Inevitably, there are high-profile characters refusing to acknowledge overwhelming evidence of a global catastrophe in the making simply because they can't see beyond trade deals and money markets. Some economy factors can be trumped by ecology fundamentals.

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Thankfully, there ought to be enough sensible folk at all levels to wage this most urgent of battles - even if certain attitudes clearly need to alter about extreme weather conditions.

Record temperature fever in this country recently sent too many sun-worshippers into raptures, treating a new mercury high like the fastest goal to be scored in Premier League history,, best century in an Ashes Test Match or longest queue ever seen searching for a parking spot in Wells.

Local initiatives must play a big part in a world-wide effort to meet challenges conjured up by climate change. Places plagued by too much traffic - we are spoilt for choice even in Norfolk -- need to stop believing this problem is simply insoluble or that building even more roads and bypasses will help.

Radically new attitudes towards cleaner energy, public transport, pedestrian areas, parking manners and holiday planning would do for starters. I would love to see Cromer set a coastal community example to offer real hope that imposed draconian measures really are a last resort.

Eventually, there'll be a cure for the Summertime Blues.

Our sons often ask what I got up to before they were born. I tell them it was easy to fill all that carefree and cash-laden spare time with jolly Norfolk adventures.

For example, I lapped up a splendid summer on the fete circuit in 1984 - and received an early reminder you're unlikely to get too big-headed on being elevated to the local "personality" peerage.

"We usually get someone famous to open our event, but we thought we'd have a change this year" they said with the sort of wink that made you wonder if the committee were doing it for a dare.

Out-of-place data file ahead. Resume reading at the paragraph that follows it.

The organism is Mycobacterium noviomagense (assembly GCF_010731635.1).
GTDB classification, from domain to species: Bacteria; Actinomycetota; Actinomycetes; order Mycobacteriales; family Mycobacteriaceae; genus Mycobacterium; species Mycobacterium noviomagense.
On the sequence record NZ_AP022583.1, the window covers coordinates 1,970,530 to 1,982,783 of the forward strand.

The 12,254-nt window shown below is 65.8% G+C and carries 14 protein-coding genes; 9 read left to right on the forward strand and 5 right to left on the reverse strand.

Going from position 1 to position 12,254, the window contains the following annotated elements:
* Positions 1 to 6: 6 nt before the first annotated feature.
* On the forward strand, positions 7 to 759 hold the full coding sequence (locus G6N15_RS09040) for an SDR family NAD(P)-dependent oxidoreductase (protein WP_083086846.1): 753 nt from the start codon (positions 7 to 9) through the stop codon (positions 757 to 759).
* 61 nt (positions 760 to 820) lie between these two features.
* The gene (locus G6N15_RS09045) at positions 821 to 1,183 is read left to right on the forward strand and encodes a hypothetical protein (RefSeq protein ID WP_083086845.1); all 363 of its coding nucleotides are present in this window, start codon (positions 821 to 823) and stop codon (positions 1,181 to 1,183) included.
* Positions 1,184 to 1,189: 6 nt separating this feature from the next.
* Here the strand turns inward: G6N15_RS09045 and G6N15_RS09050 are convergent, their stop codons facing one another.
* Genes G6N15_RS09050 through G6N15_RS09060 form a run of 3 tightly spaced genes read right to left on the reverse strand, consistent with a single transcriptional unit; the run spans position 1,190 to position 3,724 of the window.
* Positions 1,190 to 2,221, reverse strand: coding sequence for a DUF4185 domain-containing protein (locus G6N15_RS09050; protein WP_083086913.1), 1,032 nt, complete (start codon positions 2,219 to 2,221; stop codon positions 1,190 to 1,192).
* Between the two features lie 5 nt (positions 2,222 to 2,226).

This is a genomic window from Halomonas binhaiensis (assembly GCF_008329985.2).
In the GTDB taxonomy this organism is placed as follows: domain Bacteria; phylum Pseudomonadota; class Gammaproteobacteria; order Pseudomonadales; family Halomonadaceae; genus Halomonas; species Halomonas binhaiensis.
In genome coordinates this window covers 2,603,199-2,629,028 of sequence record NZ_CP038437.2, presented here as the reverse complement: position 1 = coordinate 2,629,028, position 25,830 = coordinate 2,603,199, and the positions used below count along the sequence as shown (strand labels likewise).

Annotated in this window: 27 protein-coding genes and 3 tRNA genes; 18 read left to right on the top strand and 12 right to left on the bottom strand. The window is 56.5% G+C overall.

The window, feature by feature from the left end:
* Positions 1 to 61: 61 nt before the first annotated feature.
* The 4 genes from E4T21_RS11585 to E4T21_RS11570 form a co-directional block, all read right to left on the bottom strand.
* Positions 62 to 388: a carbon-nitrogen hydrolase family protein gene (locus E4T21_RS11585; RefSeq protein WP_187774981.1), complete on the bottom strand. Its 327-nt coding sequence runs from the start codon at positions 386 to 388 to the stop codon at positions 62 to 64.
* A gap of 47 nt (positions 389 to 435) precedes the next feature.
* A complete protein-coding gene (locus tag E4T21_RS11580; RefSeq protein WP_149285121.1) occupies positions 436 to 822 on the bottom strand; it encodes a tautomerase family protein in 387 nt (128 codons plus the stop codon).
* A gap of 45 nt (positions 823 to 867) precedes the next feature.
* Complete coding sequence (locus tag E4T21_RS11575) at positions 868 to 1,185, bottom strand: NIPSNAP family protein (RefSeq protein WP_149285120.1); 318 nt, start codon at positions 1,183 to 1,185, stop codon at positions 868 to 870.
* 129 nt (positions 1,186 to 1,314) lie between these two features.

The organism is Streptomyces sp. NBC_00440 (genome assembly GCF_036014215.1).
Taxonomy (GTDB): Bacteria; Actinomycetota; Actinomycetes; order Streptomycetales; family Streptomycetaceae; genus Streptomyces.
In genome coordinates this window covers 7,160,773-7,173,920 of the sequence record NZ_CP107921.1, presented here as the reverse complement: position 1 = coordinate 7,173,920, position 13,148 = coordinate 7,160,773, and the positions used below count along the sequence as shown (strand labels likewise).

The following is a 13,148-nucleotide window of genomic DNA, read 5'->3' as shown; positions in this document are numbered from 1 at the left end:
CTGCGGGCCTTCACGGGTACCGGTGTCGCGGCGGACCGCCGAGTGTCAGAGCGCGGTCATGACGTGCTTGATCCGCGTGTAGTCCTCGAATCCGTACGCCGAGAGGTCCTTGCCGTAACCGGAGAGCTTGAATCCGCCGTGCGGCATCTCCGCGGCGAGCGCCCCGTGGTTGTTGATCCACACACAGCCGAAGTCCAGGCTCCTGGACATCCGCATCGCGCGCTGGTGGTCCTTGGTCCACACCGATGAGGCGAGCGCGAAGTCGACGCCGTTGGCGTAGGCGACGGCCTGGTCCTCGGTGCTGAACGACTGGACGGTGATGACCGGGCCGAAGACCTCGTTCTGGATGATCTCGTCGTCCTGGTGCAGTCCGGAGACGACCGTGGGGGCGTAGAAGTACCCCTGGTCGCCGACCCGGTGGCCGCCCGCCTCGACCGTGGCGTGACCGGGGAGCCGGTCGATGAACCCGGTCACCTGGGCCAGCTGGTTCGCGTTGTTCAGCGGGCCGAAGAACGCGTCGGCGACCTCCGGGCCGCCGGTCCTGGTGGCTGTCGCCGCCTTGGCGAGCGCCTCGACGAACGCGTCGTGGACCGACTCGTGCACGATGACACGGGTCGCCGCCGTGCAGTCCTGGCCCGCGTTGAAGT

Popping out of the wireless set on to the village green could cause confusion as well. There was always the little old lady passing by. She stopped to tell you that you sounded much taller on Radio Norfolk. And her sister wanted a copy of that dumplings recipe that woman from Mulbarton sent in last year.

The weather provided even more obvious hazards 35 years back. I went to Thornham, near Hunstanton, with the aim of opening the village playing field before all the fun of the fete was unfurled. It didn't stop to rain and so stalls and sideshows were transferred to the local drill hall.

Even so, the true spirit of that eagerly-awaited day was not lost. A puckish committee member came up trumps with the ace of spades. He dug up a chunk of dripping turf to place with due solemnity on the hall stage.

A symbol of rural defiance as I urged them to make use of these splendid outside facilities when the elements allowed. An episode recounted every time our family wagon trundled towards Thornham with two inquisitive lads aboard.

In the tiny village of Ovington, near Watton, six Victorian pennies formed the most teasing test of that busy summer. They had come to light when volunteers were working in the village hall preparing the way for a new floor.

The coins were cleaned, mounted and framed. All you had to do was guess the date on each one to win a prize. Plenty of scope on the entry card … 1837 to 1901. That much information was free..